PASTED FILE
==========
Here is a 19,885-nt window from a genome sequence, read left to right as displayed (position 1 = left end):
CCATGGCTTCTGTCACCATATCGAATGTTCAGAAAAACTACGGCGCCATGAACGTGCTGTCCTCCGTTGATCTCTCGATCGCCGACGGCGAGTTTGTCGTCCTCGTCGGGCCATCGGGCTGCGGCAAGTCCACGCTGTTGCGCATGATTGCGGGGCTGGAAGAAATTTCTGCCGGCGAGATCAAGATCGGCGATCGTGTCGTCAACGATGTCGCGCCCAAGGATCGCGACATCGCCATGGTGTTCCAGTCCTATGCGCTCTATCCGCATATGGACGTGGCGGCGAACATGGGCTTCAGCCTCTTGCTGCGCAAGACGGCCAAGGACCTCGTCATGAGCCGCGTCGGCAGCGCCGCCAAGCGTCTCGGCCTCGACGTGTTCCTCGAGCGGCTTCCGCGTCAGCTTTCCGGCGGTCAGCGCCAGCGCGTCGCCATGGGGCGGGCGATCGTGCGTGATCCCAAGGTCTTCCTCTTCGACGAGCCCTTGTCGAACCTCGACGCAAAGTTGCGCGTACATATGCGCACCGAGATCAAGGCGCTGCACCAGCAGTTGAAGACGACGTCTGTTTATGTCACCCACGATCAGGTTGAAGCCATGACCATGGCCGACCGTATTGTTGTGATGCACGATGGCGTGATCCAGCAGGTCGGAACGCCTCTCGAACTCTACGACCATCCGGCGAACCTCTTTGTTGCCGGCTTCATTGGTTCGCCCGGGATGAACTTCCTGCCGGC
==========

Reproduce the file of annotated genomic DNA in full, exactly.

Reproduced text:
Here is a 19,885-nt window from a genome sequence, read left to right as displayed (position 1 = left end):
CCATGGCTTCTGTCACCATATCGAATGTTCAGAAAAACTACGGCGCCATGAACGTGCTGTCCTCCGTTGATCTCTCGATCGCCGACGGCGAGTTTGTCGTCCTCGTCGGGCCATCGGGCTGCGGCAAGTCCACGCTGTTGCGCATGATTGCGGGGCTGGAAGAAATTTCTGCCGGCGAGATCAAGATCGGCGATCGTGTCGTCAACGATGTCGCGCCCAAGGATCGCGACATCGCCATGGTGTTCCAGTCCTATGCGCTCTATCCGCATATGGACGTGGCGGCGAACATGGGCTTCAGCCTCTTGCTGCGCAAGACGGCCAAGGACCTCGTCATGAGCCGCGTCGGCAGCGCCGCCAAGCGTCTCGGCCTCGACGTGTTCCTCGAGCGGCTTCCGCGTCAGCTTTCCGGCGGTCAGCGCCAGCGCGTCGCCATGGGGCGGGCGATCGTGCGTGATCCCAAGGTCTTCCTCTTCGACGAGCCCTTGTCGAACCTCGACGCAAAGTTGCGCGTACATATGCGCACCGAGATCAAGGCGCTGCACCAGCAGTTGAAGACGACGTCTGTTTATGTCACCCACGATCAGGTTGAAGCCATGACCATGGCCGACCGTATTGTTGTGATGCACGATGGCGTGATCCAGCAGGTCGGAACGCCTCTCGAACTCTACGACCATCCGGCGAACCTCTTTGTTGCCGGCTTCATTGGTTCGCCCGGGATGAACTTCCTGCCGGC